July 20, 2012

 

Canada's meat producers win over US on country-of-origin labelling

 

 

A victory over the US on country-of-origin labelling (COOL) is being celebrated by Canadian beef and pork producers.

 

The World Trade Organisation (WTO) last month ruled a US meat labelling programme unfairly discriminated against Canada and Mexico. The ruling, following an appeal by the US, will force US authorities to bring the scheme in line with global trade rules.

 

Canadian Cattlemen's Association president Martin Unrau says by upholding the part of the panel ruling that confirmed the discriminatory nature of COOL, the WTO's final decision has provided an important victory for its members. Unrau is hopeful that US will amend the COOL legislation to eliminate the discrimination. 

 

"This is the result that we have been seeking. The CCA will be working with its US counterparts to... eliminate discrimination of Canadian cattle in the US market."

 

COOL has affected billions of dollars of commerce in cattle and beef products since it was implemented in 2008, he says. At a cost of US$30-50 per head, the current impact of COOL on Canadian producers is about US$183 million per year.

 

Canadian Pork Council second vice-president Florian Possberg says the way the law was set up and applied was "very discriminatory". Whole country-of-origin labelling was a non-tariff trade barrier and that part has to be dropped, Possberg says. "It's just not fair according to WTO and we agree."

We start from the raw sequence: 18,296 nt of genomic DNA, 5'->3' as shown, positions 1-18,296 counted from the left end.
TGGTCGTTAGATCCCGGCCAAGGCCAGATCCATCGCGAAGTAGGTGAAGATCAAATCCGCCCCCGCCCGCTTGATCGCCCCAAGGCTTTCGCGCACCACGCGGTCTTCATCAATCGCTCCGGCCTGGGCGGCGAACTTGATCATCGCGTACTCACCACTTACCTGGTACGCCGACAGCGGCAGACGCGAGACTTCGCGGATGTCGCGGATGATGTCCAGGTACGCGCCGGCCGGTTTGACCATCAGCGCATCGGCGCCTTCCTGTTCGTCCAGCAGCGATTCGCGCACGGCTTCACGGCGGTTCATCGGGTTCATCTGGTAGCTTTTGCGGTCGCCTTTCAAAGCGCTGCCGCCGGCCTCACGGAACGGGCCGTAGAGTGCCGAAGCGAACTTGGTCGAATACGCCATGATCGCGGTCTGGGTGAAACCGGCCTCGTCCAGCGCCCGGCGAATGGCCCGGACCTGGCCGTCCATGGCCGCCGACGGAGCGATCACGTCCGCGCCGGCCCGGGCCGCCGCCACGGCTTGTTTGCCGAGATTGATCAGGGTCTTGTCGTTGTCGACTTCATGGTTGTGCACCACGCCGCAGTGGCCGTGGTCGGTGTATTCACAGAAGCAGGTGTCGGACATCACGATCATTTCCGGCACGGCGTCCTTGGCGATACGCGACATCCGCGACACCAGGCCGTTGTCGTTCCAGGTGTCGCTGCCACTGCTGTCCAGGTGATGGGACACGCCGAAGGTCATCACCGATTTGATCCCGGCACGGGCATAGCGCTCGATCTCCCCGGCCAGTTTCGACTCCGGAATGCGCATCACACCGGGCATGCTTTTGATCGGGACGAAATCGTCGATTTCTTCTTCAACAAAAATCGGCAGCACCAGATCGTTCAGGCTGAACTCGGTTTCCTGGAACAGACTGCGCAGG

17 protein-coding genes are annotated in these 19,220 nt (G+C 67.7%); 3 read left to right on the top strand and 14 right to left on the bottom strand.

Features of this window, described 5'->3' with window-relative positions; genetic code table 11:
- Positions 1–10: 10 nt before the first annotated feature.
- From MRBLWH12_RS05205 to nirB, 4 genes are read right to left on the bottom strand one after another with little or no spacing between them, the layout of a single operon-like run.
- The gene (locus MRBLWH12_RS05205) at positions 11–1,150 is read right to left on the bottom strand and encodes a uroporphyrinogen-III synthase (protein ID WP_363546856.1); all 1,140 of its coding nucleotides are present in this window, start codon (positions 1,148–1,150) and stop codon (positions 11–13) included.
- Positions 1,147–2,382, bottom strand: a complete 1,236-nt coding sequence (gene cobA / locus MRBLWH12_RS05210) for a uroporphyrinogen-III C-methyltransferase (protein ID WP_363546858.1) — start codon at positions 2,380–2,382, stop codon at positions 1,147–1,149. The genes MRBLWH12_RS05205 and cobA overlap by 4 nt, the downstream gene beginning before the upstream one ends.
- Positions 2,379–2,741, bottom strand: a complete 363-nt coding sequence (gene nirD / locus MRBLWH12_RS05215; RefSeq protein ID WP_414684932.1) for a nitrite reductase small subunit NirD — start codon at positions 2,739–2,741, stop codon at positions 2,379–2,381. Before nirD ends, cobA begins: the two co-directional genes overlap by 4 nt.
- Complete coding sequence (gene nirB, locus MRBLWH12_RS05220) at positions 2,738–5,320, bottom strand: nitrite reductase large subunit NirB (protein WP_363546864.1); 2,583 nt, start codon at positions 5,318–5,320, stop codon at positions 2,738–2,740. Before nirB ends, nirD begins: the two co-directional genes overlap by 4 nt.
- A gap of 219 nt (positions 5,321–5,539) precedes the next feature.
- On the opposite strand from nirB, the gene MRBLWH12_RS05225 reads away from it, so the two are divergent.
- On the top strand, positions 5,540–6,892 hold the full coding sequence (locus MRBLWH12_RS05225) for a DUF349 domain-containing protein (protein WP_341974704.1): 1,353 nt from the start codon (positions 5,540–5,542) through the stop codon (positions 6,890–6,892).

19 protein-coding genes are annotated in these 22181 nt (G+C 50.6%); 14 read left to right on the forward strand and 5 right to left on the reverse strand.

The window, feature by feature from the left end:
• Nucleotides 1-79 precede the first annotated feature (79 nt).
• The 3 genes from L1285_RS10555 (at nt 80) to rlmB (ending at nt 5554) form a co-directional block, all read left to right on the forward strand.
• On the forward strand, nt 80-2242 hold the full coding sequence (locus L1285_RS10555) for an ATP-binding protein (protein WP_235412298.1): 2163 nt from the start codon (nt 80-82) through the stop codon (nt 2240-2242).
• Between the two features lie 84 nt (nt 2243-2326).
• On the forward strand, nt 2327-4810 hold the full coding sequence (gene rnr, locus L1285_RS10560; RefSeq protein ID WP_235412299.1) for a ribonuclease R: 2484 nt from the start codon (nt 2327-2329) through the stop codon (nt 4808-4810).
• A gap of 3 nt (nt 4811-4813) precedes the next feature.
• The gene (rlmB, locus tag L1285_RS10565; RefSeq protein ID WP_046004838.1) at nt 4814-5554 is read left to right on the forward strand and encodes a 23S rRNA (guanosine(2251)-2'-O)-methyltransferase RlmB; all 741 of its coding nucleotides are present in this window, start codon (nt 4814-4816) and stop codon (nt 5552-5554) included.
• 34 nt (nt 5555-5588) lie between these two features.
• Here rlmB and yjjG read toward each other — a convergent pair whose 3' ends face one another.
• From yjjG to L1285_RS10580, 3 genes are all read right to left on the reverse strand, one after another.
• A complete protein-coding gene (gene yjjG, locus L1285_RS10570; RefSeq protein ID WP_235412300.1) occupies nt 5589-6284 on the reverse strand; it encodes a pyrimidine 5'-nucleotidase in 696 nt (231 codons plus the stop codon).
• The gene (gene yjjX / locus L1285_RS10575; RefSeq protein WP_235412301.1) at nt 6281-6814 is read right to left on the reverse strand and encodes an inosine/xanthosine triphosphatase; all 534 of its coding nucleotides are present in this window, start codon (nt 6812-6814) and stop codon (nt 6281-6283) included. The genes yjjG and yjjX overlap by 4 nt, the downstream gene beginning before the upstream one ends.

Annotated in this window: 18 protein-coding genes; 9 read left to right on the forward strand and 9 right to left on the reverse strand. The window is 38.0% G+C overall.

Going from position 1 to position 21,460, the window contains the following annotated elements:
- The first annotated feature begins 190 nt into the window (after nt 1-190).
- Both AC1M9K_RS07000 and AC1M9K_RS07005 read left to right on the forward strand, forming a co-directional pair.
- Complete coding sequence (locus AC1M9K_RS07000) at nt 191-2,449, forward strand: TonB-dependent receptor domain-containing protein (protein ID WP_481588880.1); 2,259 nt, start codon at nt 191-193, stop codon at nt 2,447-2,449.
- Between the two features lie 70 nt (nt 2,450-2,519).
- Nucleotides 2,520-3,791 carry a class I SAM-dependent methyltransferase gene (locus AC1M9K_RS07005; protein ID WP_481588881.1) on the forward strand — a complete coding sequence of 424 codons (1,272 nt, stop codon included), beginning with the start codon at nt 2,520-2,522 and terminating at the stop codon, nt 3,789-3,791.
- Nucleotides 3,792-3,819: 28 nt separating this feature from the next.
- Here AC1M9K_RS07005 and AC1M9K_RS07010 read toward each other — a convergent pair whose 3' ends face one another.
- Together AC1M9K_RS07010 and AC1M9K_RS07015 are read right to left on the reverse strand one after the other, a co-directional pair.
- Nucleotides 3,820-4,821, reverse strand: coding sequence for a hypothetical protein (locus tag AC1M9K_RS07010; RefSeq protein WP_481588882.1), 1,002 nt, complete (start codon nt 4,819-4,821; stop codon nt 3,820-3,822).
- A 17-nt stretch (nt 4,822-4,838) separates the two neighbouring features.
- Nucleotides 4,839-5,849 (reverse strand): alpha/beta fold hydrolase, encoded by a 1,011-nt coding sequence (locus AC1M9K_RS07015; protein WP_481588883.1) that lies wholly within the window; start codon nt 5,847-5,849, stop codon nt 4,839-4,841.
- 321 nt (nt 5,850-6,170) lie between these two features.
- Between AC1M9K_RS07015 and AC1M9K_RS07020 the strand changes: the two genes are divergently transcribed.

Under US law in force since March 2009, food processors must identify the nations from which cattle, hogs and some fresh produce originate. The legislation has its roots in the discovery of bovine spongiform encephalopathy ('mad cow' disease) in a Canadian-bred animal in 2003. Canada and Mexico say the provisions impose unjust costs on their exports, reducing their competitiveness. The WTO appeals body agrees. But the ruling is not all bad news for the US. The appeals body also found COOL achieves a legitimate policy objective by telling consumers about the food they eat.

 

US trade representative Ron Kirk says he is "pleased" with the ruling as it affirms the right of the US to "adopt labelling requirements that provide information to American consumers about the meat they buy."

 

But US beef farmers say it is clear COOL violates WTO rules. National Cattlemen's Beef Association vice president Bob McCan says the trade battle jeopardises their strong trade relationship with Canada and Mexico. US cattlemen deserve a government that fights for and protects our opportunities, he says.

 

"We need a government that demands WTO compliance by our trade partners and ensures the US is abiding by these same guidelines. We are committed to working with this administration and Congress to find a permanent solution to this issue in order to bring the US back into compliance. It is critical the US leads by example."

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